Dark Matter in Galaxy Clusters
Some of the most dramatic evidence of dark matter shows up in images of large clusters of galaxies. The gravitational pull of matter in the cluster bends and twists the light from more distant galaxies, producing a plethora of strange optical effects ranging from distorted arcs to multiple images of the same background object. This process is called gravitational lensing. The intensity of the distortion indicates the strength of the overall gravitational field, and hence the total mass, of the lensing cluster.
The mass of galaxy clusters inferred from lensing studies is about 10 times as great as that of all their stars combined with the hot X-ray-emitting gas that fills the space between the galaxies. The excess mass must be dark matter. (That conclusion assumes gravity behaves the same on cosmic scales as it does on Earth—a logical but untested article of faith. See “Nailing Down Gravity,” Discover, October 2003.) In clusters, too, dark matter seems to form a massive halo around the bright parts. Earlier this year, Jean-Paul Kneib of Caltech and his colleagues analyzed gravitational distortions produced by a galaxy grouping named CL0024+1654. The resulting map, pictured below, exposes the location of dark matter in and around that cluster.
So what makes up all this dark material holding together clusters of galaxies? Burned-out or failed stars cannot account for nearly enough mass. In fact, there are strong reasons to think that much of the dark stuff is not made of atoms at all. The Big Bang theory makes detailed predictions about the total number of ordinary atoms and about the relative abundance of deuterium (heavy hydrogen) and helium in the universe. These predictions match the observed cosmic composition if the modern universe has an average density of 0.2 hydrogen atoms per cubic meter—far less than the amount of matter seen around galaxies and galaxy clusters.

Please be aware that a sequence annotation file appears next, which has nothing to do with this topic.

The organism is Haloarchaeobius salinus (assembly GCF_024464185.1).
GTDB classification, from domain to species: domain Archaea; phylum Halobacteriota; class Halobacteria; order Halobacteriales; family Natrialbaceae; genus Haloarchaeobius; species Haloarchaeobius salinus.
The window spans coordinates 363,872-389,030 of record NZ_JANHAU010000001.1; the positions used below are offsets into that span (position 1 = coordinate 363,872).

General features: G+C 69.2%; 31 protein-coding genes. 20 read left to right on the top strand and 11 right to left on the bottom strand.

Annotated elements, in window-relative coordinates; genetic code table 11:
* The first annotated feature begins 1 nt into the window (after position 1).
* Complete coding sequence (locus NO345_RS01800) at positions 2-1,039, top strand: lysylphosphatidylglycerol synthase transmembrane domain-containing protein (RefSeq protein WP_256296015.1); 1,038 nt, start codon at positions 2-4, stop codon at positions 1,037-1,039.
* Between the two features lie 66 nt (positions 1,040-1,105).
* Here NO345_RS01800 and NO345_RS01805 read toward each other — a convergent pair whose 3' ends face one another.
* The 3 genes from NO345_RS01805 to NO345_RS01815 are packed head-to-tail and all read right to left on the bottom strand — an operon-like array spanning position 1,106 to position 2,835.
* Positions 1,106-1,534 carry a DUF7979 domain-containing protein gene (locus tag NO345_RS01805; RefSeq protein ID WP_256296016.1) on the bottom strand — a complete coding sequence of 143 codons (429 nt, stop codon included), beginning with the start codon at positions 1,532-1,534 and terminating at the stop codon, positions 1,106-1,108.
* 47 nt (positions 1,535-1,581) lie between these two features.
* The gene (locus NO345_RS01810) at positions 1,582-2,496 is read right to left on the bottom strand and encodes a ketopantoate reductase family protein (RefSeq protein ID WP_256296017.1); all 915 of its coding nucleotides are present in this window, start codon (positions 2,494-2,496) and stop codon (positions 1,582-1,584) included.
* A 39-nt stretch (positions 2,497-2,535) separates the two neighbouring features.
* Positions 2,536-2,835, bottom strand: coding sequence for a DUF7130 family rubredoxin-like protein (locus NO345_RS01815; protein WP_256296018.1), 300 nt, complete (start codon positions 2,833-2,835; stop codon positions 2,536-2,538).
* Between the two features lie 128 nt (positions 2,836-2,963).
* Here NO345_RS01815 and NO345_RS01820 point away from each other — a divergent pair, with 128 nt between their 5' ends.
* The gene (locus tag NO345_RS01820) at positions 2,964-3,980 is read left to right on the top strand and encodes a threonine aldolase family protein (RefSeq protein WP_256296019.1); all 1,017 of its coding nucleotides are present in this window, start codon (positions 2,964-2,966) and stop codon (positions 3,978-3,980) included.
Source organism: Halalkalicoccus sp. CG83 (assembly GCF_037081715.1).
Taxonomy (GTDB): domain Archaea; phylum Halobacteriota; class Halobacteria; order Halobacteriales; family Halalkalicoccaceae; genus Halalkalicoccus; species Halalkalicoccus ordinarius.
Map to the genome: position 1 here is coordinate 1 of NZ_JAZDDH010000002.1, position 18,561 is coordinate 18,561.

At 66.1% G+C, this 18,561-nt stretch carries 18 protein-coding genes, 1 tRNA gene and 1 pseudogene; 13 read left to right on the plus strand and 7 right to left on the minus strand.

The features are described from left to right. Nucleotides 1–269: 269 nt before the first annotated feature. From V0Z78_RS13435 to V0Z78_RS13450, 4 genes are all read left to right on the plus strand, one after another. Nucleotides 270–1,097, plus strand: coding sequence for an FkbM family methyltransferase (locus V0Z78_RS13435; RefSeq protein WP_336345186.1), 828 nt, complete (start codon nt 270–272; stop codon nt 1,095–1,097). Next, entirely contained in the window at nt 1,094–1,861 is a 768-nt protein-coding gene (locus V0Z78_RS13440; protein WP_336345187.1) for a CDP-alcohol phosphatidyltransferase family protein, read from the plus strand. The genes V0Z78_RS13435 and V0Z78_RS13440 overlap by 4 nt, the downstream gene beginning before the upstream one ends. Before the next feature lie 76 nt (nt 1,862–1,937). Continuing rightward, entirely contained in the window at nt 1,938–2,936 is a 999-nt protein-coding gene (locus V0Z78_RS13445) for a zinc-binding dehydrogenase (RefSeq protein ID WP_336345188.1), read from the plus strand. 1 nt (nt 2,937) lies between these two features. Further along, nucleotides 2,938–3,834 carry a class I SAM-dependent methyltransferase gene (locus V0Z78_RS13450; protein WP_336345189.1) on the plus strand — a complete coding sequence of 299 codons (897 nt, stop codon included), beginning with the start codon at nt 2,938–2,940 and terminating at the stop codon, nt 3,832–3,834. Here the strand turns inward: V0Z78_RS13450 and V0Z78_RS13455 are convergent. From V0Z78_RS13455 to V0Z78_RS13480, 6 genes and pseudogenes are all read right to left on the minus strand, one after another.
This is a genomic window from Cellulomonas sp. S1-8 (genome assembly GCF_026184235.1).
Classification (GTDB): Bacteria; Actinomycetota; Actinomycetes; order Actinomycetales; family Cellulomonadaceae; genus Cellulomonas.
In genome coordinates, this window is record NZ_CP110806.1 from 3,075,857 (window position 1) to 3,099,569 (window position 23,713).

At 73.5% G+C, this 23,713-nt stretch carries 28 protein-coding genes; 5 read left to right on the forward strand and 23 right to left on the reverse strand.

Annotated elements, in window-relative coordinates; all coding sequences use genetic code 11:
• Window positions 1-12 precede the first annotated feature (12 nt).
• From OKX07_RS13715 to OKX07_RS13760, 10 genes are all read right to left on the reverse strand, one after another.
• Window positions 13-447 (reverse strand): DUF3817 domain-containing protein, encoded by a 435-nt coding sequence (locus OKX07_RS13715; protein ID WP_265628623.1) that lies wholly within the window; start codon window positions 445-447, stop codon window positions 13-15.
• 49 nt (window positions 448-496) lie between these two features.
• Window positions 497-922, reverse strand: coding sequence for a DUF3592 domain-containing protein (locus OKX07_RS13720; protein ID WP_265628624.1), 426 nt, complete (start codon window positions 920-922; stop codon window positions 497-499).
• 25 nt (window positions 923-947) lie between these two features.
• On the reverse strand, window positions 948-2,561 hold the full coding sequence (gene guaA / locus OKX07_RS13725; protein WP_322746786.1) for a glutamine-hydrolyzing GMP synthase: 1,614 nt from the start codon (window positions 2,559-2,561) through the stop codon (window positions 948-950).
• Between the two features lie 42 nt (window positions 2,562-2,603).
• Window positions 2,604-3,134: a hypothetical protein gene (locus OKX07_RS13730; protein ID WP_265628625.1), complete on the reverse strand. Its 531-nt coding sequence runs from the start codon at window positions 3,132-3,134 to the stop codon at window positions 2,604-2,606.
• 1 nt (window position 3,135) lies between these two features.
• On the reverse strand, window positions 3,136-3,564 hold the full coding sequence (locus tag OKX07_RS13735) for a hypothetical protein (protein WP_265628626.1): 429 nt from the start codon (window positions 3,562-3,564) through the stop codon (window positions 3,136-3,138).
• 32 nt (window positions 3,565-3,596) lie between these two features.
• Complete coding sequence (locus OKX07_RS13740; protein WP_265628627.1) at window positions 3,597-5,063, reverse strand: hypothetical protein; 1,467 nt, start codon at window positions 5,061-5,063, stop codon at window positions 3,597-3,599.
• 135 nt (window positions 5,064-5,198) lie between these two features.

As a result, astronomers are convinced that most dark matter must consist of particles that do not influence nuclear reactions. That rules out all atoms but allows many other types of elementary particles. The most plausible of these dark matter candidates are neutrinos. These ghostly particles are so unreactive that trillions of them pass through you each second without disturbing any of the atoms in your body. They then continue right on through Earth, with absolutely no effect.
Theoretical calculations indicate that there should be as many as 100 million neutrinos for every atom in the universe. Because neutrinos are so abundant, they could be the dominant dark matter even if each weighed only a tiny fraction as much as an atom. Until recently, physicists thought neutrinos carried no mass at all, but studies completed in 1998 at the Super-Kamiokande detector in Japan indicate otherwise. The inferred mass is so slight, however, that neutrinos cannot account for all dark matter. At most, they could match the mass of the stars. Adding up all the dark forms of ordinary matter (gas clouds, brown dwarfs, black holes, and so on) still leaves 95 percent of the mass in the universe unaccounted for.